The effects of NK cells and drug combination therapy on glioblastoma tumor growth
Background and Hypothesis: Glioblastoma (GB) is an aggressive primary brain malignancy with a mean survival time of 15-16 months. Initial therapy is limited to surgery, radiation and temozolamide (TMZ) chemotherapy with up to seventy percent of GBs recurring in the first year and only five percent of patients still alive after five years. A reason these tumors are difficult to treat is the effect that the GB tumor microenvironment has on recurrence. One major cell type in this microenvironment is GB cancer stem cells and these cells play a major role in recurrence of the GB tumor. Our approach is that if we reduced tumor volume with the standard of care and treat with NK-cell based treatment and combination drug therapy we can improve the remission and prognosis of GB tumors.
Experimental Design or Project Methods:
To explore the killing potential of NK cells as well as combination drug treatment we set up a caspase assay that would indicate DNA damage and cell health. We set up in a 96-well plate with GB43 or Cancer stem cells with increasing consideration of either drug over 72 hours or NK cells over 48 hours. After we create, dose curves to find LD50 of both Cell based and drug based treatment.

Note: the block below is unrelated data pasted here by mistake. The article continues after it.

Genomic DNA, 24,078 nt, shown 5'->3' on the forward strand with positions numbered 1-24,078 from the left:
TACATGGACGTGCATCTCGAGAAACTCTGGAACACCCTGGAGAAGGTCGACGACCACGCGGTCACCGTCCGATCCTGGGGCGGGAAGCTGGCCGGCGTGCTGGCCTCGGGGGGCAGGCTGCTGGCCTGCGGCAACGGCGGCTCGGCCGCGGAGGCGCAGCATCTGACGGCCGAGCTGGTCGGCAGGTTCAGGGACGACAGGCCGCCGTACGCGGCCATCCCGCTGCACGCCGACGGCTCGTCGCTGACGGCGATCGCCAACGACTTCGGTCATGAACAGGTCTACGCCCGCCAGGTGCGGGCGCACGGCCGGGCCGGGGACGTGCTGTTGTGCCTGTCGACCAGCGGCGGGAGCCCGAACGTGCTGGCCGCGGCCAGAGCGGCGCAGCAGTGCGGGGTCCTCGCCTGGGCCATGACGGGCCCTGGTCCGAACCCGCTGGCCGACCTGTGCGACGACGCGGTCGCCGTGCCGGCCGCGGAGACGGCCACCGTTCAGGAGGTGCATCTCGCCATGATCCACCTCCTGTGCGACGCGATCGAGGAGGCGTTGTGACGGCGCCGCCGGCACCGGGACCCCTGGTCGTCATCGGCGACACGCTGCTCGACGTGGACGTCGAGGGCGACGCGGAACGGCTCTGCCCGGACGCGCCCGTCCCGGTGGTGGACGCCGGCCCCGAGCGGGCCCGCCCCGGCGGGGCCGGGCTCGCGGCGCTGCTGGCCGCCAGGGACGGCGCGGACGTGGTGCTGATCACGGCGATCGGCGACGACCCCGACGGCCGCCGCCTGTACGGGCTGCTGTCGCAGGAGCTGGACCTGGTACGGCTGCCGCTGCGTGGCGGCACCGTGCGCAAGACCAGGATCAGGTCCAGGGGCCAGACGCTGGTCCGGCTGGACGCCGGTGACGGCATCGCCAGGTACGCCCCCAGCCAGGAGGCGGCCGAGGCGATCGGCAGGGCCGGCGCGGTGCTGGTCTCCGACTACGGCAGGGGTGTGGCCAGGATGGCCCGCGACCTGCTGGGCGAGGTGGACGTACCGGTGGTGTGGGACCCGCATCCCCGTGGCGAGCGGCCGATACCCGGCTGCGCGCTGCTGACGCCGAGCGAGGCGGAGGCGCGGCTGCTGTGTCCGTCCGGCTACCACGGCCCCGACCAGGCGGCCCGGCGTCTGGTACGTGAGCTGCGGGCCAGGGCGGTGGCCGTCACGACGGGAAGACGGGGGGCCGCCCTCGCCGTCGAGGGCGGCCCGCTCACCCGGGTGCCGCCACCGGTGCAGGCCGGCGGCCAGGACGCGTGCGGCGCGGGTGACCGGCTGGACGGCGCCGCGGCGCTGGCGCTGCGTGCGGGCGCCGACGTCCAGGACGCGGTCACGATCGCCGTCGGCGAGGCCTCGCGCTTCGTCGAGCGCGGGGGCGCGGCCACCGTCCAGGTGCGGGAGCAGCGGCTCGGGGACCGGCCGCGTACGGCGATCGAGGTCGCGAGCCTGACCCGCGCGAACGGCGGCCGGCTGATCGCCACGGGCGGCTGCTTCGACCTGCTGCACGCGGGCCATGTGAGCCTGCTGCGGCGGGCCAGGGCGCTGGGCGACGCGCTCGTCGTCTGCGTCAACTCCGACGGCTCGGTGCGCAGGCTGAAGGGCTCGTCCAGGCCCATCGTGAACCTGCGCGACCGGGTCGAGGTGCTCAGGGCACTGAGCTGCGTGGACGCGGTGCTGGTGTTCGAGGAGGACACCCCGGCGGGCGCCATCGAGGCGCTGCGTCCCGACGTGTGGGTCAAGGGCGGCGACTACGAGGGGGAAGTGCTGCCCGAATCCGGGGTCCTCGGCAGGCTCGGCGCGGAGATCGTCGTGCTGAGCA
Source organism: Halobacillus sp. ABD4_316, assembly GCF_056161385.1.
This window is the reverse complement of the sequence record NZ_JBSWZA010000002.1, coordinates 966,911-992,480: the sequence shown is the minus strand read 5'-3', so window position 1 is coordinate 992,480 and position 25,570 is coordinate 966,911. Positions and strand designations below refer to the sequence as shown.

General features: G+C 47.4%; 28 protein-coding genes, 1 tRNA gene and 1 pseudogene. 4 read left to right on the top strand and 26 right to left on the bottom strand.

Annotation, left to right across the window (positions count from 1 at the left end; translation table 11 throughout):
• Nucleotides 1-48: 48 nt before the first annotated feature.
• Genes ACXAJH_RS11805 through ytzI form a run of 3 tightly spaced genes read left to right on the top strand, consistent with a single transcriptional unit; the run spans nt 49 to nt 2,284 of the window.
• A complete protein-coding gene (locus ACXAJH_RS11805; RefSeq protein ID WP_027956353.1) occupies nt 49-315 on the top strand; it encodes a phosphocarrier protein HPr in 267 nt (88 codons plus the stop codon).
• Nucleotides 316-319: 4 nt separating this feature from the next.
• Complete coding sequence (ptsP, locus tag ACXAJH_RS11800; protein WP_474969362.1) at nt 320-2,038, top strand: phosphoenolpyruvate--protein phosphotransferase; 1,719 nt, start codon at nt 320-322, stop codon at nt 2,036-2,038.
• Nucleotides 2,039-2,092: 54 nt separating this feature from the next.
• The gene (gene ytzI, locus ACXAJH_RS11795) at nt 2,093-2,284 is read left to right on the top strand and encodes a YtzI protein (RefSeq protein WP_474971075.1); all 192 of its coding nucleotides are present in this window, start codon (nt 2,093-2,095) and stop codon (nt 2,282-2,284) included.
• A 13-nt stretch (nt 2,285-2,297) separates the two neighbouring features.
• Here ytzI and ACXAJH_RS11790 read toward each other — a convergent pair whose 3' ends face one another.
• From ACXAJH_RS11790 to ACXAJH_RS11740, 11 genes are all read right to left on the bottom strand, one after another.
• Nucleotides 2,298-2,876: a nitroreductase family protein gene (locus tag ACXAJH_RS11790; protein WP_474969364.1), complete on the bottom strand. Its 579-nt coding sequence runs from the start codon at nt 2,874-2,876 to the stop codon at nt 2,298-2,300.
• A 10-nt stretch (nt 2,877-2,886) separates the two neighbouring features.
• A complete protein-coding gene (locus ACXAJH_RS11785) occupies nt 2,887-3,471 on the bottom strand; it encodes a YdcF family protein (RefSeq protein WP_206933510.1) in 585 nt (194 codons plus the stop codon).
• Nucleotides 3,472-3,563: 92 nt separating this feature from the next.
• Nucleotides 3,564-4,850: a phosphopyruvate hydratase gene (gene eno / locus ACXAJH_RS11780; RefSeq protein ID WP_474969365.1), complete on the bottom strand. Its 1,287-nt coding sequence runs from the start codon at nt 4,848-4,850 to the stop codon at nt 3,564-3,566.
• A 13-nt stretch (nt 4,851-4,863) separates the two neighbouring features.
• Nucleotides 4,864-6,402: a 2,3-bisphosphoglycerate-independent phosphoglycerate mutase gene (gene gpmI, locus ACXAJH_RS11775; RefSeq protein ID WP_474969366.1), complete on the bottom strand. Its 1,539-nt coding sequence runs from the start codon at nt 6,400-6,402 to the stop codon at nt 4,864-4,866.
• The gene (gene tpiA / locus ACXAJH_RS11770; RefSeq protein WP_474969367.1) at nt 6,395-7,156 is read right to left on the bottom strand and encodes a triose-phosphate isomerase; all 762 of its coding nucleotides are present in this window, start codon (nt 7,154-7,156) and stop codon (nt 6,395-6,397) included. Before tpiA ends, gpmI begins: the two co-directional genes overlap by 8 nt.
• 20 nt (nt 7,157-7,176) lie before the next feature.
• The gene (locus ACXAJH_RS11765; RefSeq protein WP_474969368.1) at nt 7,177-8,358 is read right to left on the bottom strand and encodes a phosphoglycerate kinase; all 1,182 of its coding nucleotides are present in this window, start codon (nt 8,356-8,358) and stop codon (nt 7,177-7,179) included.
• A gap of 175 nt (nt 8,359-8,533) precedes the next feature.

We are still assessing the cell-based therapy and calculating LD50 for both treatments. However, we have found that in the drug based combination therapy we were able to show that paclitaxel and RG3788 both alone and in combination with the standard of care,TMZ, showed significantly reduced GB43 cell viability as concentration increased at the 72 hour time point. However, cancer stem cell remain at around 80% viability across all drug combinations and concentrations.
Conclusion and Potential Impact: In conclusion at this point these data indicate that GB43 with the standard of care TMZ in combination with paclitaxel and RG3788 have the ability to kill cells in vitro. Moving forward we plan to package paclitaxel and RG3788 in nanoparticles for more efficient targeting of cells to target tumors. In addition, we plan to create lethal dose curves for NK cells and control neuronal cell tissue to better assess drug toxicity and efficacy.